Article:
The ins and outs of ensuring consumer satisfaction with every aspect of the vehicle offered a new perspective in auto manufacturing. “We addressed customer impact issues, like squeak and rattle, how fast the window goes up or down, seat comfort issues, the way a car rides, ” Fields says. “It was a complex investigation.”
The Canton plant’s flagship products are the Titan and Titan XD pickup trucks. It also produces the Altima, the NV Cargo, the NV Passenger, the Frontier King Cab, the Frontier Crew Cab and the Murano. Perfecting drive satisfaction issues was Fields’ focus from 2008 to 2010, when he moved into the new model side of manufacturing, working on getting vehicles launched in the plant. He earned his MBA from Ole Miss in 2009 and became senior manager of the manufacturing program management from 2010-2014 and worked on the 2016 MY Titan, 2013 MY Altima, 2012 MY LCV-BUS and all minor models.
When Fields was promoted to director of engineering for the Canton plant, he took charge of every function of the plant in programs performance. New Model Development Leaders in the plant indirectly report to him as the “Seisan Shutan” (program manager).
The demands for Fields are many, but the rewards of an ever-changing environment are the motivation to come to work. “If you’re making Coke bottles on a line, there are not as many functions as you have in an auto plant, ” Fields says. “It may be easier, but it’s not as dynamic when it comes to what each group does. I enjoy putting myself in the customer’s shoes and thinking how we can do things better.”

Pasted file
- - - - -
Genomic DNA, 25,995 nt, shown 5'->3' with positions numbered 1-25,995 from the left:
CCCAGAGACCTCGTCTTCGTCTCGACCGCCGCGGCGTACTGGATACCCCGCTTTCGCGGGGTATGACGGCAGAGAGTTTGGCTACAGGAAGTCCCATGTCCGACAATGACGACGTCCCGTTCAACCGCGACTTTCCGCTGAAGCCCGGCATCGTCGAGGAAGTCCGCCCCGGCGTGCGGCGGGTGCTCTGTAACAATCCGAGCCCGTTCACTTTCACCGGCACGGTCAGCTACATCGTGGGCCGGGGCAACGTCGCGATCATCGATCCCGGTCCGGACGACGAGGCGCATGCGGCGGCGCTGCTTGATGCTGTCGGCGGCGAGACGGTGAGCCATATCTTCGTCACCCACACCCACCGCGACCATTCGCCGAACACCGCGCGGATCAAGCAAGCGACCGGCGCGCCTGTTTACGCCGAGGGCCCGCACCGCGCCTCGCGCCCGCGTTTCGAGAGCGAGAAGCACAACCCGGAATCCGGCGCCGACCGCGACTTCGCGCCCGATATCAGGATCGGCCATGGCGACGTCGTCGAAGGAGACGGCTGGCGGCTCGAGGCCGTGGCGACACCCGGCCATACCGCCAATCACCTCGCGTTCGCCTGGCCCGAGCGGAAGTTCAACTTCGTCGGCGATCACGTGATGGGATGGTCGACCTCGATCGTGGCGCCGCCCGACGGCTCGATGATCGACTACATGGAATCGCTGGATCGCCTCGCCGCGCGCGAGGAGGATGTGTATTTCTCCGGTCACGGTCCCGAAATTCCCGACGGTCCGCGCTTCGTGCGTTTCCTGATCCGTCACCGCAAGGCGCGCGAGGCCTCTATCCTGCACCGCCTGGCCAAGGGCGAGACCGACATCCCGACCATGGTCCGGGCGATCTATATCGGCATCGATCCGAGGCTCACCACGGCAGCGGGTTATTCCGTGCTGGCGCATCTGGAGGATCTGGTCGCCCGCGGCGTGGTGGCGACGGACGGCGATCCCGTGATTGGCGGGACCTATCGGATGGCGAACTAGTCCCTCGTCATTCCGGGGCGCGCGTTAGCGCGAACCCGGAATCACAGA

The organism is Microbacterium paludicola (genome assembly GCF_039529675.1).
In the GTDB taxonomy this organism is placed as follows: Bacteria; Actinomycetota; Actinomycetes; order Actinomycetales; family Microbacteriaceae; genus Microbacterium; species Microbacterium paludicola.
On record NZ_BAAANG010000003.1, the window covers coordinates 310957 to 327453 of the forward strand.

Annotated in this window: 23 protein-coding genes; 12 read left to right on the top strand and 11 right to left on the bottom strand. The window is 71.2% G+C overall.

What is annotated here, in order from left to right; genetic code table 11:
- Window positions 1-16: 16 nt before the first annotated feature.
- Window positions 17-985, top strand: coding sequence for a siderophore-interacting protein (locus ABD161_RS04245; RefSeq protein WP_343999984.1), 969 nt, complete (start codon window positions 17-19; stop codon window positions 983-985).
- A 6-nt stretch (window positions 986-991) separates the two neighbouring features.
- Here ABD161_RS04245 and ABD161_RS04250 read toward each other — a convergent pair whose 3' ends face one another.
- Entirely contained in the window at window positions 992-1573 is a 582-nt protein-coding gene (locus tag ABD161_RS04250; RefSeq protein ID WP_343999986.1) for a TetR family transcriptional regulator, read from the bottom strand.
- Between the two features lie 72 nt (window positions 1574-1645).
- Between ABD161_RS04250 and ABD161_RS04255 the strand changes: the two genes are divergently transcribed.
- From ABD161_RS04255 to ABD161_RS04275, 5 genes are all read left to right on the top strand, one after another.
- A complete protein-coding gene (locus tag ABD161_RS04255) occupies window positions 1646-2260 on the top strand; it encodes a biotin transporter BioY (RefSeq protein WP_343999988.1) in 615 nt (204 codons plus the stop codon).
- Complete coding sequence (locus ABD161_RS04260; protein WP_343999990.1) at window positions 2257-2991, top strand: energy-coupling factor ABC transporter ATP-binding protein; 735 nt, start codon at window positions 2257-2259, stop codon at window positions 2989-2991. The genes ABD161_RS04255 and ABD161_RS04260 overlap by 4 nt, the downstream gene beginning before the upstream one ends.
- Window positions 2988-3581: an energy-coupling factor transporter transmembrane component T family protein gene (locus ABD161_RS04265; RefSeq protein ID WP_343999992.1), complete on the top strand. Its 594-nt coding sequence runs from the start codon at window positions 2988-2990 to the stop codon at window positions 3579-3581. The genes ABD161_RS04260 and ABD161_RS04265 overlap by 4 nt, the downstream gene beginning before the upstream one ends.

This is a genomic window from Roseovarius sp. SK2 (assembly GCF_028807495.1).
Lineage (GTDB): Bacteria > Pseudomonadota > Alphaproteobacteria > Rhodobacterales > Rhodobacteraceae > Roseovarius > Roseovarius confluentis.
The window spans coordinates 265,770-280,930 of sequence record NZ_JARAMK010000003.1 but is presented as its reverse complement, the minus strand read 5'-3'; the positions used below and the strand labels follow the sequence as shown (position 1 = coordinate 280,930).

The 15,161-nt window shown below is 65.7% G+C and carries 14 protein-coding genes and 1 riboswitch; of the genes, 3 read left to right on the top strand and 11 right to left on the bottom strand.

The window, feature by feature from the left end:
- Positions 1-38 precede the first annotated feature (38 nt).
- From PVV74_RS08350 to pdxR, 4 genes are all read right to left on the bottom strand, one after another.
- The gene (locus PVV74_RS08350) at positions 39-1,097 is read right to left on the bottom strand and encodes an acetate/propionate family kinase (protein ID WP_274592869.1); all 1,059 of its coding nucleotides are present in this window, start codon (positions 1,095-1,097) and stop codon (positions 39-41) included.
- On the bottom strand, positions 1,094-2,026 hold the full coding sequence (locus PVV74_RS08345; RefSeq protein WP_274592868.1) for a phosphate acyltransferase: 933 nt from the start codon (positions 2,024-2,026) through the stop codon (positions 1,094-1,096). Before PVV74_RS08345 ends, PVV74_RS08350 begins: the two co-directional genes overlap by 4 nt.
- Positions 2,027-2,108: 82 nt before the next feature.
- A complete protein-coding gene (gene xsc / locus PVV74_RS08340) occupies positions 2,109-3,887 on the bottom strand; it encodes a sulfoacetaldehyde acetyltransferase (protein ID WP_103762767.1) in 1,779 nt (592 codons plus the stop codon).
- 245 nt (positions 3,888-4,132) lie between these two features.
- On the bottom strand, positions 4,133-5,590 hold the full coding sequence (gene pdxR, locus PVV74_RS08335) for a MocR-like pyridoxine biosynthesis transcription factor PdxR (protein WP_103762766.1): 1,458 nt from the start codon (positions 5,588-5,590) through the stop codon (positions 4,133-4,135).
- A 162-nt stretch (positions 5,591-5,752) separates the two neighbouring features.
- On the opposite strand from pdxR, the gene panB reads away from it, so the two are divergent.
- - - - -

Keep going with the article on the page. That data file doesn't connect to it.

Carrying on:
When he was tinkering with cars on the farm, he never envisioned attaining such a lofty position at a company that brought the first automotive production line to Mississippi, creating jobs for residents of 61 of the state’s 82 counties.
“I never would have thought it, ” Fields says. “I’ve always known I wasn’t afraid of hard work, and I worked to put myself through school. I had the early and sustained exposure in my work at the Honda plant where I was promoted to coordinator within three years. That’s pretty quick in Honda’s ranks. I’ve enjoyed the success and been blessed about it, but there is no way I could have imagined the way my career has grown.”
While in South Carolina, Fields met his wife, Joly, a Mississippi native, in 2003 through mutual friends. The two were married in 2006, and during a Christmas trip to her home in Mississippi, the couple realized that was where they wanted to settle to raise a family.
Nissan’s Mississippi operation is only two hours away from Joly’s family, and the proximity helps with the couple’s children Carter, 8, Hudson, 5, and Tatum, 2.
Already, Fields’ sons are showing interest in cars, though video games rank a bit higher on the priority list to date.